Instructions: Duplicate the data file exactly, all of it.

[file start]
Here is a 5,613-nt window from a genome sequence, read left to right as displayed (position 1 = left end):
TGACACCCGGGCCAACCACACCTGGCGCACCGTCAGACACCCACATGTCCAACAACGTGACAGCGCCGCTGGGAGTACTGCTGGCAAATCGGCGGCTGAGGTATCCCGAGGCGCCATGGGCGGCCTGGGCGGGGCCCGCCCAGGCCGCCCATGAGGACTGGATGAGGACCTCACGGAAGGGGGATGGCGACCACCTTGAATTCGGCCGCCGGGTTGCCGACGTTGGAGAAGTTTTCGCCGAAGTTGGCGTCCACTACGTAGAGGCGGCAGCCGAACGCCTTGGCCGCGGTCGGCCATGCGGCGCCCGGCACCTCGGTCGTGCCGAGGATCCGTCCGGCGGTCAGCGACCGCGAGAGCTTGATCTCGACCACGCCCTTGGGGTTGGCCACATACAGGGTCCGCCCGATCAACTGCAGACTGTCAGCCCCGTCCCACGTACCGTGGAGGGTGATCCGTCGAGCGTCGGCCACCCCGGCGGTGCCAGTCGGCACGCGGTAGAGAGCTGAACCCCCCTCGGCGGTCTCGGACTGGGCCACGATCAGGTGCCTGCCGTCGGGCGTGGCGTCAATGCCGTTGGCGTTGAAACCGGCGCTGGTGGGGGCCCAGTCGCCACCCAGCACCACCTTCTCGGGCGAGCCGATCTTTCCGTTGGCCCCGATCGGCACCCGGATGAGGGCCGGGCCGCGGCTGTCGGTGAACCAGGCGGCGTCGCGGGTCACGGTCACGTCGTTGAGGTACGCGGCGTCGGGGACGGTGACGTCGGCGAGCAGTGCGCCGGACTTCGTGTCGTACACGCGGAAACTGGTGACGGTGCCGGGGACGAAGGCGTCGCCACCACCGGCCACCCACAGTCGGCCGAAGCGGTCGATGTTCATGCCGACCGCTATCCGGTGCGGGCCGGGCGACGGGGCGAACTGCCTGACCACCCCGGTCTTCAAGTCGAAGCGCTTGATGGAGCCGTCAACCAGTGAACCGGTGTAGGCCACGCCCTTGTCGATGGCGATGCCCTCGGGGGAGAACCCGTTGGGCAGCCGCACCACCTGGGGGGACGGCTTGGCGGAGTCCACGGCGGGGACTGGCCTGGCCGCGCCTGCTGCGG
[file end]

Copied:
Here is a 5,613-nt window from a genome sequence, read left to right as displayed (position 1 = left end):
TGACACCCGGGCCAACCACACCTGGCGCACCGTCAGACACCCACATGTCCAACAACGTGACAGCGCCGCTGGGAGTACTGCTGGCAAATCGGCGGCTGAGGTATCCCGAGGCGCCATGGGCGGCCTGGGCGGGGCCCGCCCAGGCCGCCCATGAGGACTGGATGAGGACCTCACGGAAGGGGGATGGCGACCACCTTGAATTCGGCCGCCGGGTTGCCGACGTTGGAGAAGTTTTCGCCGAAGTTGGCGTCCACTACGTAGAGGCGGCAGCCGAACGCCTTGGCCGCGGTCGGCCATGCGGCGCCCGGCACCTCGGTCGTGCCGAGGATCCGTCCGGCGGTCAGCGACCGCGAGAGCTTGATCTCGACCACGCCCTTGGGGTTGGCCACATACAGGGTCCGCCCGATCAACTGCAGACTGTCAGCCCCGTCCCACGTACCGTGGAGGGTGATCCGTCGAGCGTCGGCCACCCCGGCGGTGCCAGTCGGCACGCGGTAGAGAGCTGAACCCCCCTCGGCGGTCTCGGACTGGGCCACGATCAGGTGCCTGCCGTCGGGCGTGGCGTCAATGCCGTTGGCGTTGAAACCGGCGCTGGTGGGGGCCCAGTCGCCACCCAGCACCACCTTCTCGGGCGAGCCGATCTTTCCGTTGGCCCCGATCGGCACCCGGATGAGGGCCGGGCCGCGGCTGTCGGTGAACCAGGCGGCGTCGCGGGTCACGGTCACGTCGTTGAGGTACGCGGCGTCGGGGACGGTGACGTCGGCGAGCAGTGCGCCGGACTTCGTGTCGTACACGCGGAAACTGGTGACGGTGCCGGGGACGAAGGCGTCGCCACCACCGGCCACCCACAGTCGGCCGAAGCGGTCGATGTTCATGCCGACCGCTATCCGGTGCGGGCCGGGCGACGGGGCGAACTGCCTGACCACCCCGGTCTTCAAGTCGAAGCGCTTGATGGAGCCGTCAACCAGTGAACCGGTGTAGGCCACGCCCTTGTCGATGGCGATGCCCTCGGGGGAGAACCCGTTGGGCAGCCGCACCACCTGGGGGGACGGCTTGGCGGAGTCCACGGCGGGGACTGGCCTGGCCGCGCCTGCTGCGG